We need approximately 40mg of vitamin C per day.



Fat Soluble Vitamins

Vitamin A

Vitamin A, otherwise labeled as retinol, is a nutrient that is able to dissolve in fatty substances. It is vital for advancing and cell formation, sight and invulnerable framework, just as for full, energetic skin and hair and for supporting the honesty of the digestive tract coating. This provides immunity to illnesses and has strong anti-oxidizing properties which shield the body against developing ailments.

How can I get it?

We can acquire pre-made vitamin A from sources such as meat, eggs, and dairy products, whereas beta-carotene can be found in fruit and vegetables, which our bodies are capable of converting into vitamin A. A single 180g baked sweet potato could fulfill your daily requirements. Alternative sources of Vitamin A include animal-based foods like liver, fish with oil, eggs, milk, cheeses, and butter. Vegetables such as broccoli, dark greens, red peppers, squash, mangoes, honeydews, and apricots are also beneficial sources.

A male ought to get 0.7 milligrams each day and a female should be getting 0.6 milligrams. Your body will save any unused vitamin A, so there is no need to get a new dose every day.



Vitamin D

Vitamin D, identified as the “sunshine vitamin,” is essential in controlling the levels of calcium and phosphorous in the body. This helps to maintain strong bones and may help in controlling the advancement of osteoporosis.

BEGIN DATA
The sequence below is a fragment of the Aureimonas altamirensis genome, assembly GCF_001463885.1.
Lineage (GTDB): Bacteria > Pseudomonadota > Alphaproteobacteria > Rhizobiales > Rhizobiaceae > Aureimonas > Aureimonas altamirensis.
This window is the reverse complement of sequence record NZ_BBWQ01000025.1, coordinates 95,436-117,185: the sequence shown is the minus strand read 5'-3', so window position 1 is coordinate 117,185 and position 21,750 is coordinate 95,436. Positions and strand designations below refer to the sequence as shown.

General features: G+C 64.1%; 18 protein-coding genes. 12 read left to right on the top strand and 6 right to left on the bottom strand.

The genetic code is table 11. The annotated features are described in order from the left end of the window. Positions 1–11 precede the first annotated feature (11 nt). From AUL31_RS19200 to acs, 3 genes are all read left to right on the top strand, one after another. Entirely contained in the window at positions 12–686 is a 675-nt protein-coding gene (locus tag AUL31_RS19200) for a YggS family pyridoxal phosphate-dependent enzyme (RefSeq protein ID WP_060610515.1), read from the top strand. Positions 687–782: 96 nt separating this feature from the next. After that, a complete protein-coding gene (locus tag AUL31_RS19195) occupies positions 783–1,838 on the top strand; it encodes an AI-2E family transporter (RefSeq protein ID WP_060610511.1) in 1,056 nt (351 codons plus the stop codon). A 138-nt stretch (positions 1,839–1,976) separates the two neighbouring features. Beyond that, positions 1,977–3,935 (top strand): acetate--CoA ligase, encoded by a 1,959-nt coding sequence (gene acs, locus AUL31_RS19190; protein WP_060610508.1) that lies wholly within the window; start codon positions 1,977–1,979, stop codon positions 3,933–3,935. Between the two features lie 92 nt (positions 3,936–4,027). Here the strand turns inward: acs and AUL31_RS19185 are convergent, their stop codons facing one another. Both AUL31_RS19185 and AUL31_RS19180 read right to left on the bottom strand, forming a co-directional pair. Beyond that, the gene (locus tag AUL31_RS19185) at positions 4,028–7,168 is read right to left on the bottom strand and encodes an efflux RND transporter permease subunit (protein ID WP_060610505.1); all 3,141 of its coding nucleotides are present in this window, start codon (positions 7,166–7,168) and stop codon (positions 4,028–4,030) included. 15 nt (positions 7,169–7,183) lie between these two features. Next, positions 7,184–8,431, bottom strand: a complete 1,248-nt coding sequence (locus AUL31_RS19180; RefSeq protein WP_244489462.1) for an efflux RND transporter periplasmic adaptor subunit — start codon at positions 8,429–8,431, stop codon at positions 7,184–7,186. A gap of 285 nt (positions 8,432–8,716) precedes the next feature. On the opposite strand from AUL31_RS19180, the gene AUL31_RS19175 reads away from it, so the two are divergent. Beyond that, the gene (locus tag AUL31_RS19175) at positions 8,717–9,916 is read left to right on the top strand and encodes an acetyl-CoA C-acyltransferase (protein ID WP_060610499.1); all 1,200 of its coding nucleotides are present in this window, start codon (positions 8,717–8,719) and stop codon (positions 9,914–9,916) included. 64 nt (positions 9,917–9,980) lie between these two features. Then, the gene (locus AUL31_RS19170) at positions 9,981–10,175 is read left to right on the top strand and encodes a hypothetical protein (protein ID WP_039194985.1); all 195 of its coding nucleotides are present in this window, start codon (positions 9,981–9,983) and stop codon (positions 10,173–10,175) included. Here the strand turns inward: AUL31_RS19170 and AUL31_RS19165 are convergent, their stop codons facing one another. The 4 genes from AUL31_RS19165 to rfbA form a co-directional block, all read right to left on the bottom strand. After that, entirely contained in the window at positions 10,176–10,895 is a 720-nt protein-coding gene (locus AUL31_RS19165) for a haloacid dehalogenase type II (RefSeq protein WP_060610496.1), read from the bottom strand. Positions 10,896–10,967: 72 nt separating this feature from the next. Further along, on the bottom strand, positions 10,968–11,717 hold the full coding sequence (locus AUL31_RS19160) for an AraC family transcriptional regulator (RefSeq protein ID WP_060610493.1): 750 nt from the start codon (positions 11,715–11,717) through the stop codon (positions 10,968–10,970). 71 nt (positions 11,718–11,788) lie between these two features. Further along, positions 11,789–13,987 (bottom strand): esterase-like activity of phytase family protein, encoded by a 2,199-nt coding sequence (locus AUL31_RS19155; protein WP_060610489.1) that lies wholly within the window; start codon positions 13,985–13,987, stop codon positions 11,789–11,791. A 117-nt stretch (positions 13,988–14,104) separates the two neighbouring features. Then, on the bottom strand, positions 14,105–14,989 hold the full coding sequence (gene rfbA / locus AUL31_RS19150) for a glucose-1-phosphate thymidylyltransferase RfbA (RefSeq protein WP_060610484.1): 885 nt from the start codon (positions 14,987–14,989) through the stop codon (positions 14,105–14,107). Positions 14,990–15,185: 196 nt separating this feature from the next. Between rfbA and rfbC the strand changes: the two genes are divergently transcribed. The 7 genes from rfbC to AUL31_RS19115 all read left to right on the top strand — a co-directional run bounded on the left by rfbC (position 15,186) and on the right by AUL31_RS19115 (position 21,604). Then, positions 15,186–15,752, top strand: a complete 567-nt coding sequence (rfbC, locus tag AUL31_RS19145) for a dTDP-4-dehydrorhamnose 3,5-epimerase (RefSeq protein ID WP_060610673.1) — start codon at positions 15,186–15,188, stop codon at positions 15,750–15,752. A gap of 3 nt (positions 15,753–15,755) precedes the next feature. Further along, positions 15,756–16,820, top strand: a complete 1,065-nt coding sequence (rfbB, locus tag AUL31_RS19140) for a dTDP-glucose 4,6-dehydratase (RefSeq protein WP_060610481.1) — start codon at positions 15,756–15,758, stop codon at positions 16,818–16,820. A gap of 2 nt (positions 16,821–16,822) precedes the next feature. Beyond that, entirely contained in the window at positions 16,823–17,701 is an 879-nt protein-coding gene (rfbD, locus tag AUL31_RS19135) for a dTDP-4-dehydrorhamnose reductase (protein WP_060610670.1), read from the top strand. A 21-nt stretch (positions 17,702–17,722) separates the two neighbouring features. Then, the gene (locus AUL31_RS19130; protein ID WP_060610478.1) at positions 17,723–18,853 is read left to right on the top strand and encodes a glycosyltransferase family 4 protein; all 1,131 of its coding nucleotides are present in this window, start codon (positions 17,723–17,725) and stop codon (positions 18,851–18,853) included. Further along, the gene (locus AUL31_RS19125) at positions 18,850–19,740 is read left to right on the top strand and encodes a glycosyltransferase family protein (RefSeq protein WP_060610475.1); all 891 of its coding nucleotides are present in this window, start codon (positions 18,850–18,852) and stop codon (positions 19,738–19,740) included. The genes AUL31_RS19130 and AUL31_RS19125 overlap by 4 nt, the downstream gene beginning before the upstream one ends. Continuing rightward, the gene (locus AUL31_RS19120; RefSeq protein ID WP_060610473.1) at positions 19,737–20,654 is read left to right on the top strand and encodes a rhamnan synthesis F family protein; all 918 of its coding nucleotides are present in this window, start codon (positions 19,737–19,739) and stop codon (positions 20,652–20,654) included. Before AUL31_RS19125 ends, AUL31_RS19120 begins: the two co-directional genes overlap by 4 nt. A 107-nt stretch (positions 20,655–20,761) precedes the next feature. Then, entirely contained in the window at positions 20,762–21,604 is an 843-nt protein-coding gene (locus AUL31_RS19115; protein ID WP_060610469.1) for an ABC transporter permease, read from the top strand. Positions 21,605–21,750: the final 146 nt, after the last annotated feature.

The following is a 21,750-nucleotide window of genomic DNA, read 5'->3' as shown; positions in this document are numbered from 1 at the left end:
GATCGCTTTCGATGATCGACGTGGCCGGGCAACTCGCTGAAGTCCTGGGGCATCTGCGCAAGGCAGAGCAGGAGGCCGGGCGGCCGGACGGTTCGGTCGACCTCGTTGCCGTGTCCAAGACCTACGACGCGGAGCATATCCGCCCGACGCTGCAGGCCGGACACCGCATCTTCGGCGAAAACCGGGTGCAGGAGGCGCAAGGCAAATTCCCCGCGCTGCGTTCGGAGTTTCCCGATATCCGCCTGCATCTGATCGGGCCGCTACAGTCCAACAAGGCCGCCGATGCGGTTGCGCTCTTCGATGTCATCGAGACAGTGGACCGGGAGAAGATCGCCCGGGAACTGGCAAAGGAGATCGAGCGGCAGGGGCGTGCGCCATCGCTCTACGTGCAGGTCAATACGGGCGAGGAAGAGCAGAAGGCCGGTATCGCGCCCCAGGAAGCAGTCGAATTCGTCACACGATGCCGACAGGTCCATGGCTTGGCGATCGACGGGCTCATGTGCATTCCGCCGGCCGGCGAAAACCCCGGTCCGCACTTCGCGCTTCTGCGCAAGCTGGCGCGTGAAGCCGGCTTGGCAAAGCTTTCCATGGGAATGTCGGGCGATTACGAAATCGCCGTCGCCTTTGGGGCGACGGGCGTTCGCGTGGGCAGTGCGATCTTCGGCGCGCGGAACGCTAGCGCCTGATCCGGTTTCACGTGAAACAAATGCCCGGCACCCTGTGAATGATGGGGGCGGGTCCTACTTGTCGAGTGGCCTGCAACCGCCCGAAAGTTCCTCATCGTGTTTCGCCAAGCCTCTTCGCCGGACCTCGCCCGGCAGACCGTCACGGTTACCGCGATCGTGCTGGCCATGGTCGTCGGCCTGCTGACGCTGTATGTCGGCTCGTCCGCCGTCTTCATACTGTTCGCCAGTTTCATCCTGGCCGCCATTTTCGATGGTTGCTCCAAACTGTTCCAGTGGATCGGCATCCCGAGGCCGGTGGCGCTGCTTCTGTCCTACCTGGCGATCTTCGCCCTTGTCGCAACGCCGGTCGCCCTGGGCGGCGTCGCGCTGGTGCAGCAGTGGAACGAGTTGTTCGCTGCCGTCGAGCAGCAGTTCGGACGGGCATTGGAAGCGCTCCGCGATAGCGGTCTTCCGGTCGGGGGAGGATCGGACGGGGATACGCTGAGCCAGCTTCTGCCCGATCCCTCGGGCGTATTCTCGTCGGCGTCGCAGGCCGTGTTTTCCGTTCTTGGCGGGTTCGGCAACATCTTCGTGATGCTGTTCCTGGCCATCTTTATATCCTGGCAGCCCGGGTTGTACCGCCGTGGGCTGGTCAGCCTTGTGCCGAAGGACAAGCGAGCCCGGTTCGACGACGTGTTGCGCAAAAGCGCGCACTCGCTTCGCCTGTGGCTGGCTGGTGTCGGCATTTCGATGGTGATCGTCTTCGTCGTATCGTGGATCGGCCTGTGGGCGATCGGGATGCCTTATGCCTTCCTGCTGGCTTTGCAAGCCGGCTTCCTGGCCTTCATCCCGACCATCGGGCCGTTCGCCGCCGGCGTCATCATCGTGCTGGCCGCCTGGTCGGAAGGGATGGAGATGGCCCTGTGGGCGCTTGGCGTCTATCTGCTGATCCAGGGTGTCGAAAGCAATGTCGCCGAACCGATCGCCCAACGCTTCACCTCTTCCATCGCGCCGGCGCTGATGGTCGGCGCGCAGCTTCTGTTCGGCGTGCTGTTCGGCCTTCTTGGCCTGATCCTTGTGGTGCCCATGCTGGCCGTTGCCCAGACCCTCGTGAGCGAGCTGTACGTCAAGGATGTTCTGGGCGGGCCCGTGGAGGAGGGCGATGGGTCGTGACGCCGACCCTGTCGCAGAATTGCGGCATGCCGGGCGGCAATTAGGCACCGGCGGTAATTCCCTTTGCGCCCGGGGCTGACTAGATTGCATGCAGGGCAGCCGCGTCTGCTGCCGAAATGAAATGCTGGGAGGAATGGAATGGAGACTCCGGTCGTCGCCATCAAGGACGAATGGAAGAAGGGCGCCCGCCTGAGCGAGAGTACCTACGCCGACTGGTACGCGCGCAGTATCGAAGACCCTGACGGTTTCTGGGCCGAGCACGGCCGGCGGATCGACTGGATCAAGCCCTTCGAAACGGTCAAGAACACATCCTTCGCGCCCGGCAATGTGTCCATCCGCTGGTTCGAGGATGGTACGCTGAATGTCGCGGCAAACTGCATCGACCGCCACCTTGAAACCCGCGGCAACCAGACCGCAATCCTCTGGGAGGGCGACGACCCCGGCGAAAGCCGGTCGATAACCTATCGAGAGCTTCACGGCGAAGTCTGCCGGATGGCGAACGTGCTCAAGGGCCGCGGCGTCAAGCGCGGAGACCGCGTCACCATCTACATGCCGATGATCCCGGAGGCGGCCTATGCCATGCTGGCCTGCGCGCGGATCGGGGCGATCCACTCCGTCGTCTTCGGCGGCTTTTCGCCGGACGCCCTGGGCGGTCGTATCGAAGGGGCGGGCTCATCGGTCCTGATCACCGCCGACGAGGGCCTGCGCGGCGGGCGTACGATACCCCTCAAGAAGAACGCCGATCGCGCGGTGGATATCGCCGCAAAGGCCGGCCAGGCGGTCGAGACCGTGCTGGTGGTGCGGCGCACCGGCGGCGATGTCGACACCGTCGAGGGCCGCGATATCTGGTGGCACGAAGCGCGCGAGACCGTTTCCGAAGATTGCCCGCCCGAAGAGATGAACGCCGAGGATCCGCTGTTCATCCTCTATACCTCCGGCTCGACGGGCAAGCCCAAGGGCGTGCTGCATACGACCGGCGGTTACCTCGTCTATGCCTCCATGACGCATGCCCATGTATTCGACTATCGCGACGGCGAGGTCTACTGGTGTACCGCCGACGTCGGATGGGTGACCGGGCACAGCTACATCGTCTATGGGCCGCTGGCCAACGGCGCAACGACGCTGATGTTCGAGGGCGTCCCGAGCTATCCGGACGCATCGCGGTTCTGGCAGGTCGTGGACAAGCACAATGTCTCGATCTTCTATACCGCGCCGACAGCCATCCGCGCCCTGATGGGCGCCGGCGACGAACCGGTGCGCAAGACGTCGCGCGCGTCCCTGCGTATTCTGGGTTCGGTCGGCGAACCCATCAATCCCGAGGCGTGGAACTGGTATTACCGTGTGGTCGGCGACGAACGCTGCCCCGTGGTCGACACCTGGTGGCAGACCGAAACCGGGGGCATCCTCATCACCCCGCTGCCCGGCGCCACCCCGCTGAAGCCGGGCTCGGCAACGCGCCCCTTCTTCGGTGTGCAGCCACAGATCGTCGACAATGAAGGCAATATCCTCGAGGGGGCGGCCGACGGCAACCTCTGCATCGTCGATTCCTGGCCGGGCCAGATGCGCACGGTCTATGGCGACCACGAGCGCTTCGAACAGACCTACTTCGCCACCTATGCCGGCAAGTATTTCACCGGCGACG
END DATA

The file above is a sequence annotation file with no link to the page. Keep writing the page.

It is thought that Vitamin D works with Vitamins A and C to aid the immune system, and it could potentially reduce the risk of certain types of cancers.

ZinC-ADE by Purium is our “first line of defense” product to support your immunity! ZinC-ADE delivers specific, targeted, plant-sourced nutrients (Zinc and Vitamins A, C, D & E) to support a healthy terrain throughout the body while keeping with Purium’s pure, whole-food approach to immune support.

Our muscles require vitamin D in order to develop and to operate as they should.

How can I get it?

The skin predominantly produces Vitamin D when exposed to sunlight. It is advised to take 15 to 30 minutes to be exposed to the sun (depending on your age and racial background) between late March and early September, to get your daily dose of Vitamin D. A single can (155g) of sardines will fulfill your daily requirements. Try to include herrings, salmon, tuna, dairy products, mushrooms, and eggs into your eating routine regularly.

The public sector recommends that adults, expecting and nursing mothers, as well as babies over one year of age, need to obtain 10 micrograms of Vitamin D daily.

During the summer season, people can get enough Vitamin D through the sun’s rays, but the Department of Health suggests people in certain groups take supplements, particularly from fall to winter.


Vitamin E

Vitamin E possesses properties that ward off damage, boost antioxidant activity, and keep your skin healthy, immune system performing properly, and heart strong.

How can I get it?

You could eat either half a sizeable avocado or a small portion of sunflower seeds to meet your daily nutritional requirements. Vitamin E is present in various foods, notably vegetable oils such as sunflower and pumpkin, seafood like tuna and salmon, cruciferous vegetables like broccoli, nuts like almonds, eggs, soy items, as well as wholegrain materials like oats, rye, and brown rice.

The daily requirement of vitamin E for males is 4mg while females should aim for 3mg of the nutrient, both of which can be obtained from eating a healthy and balanced diet.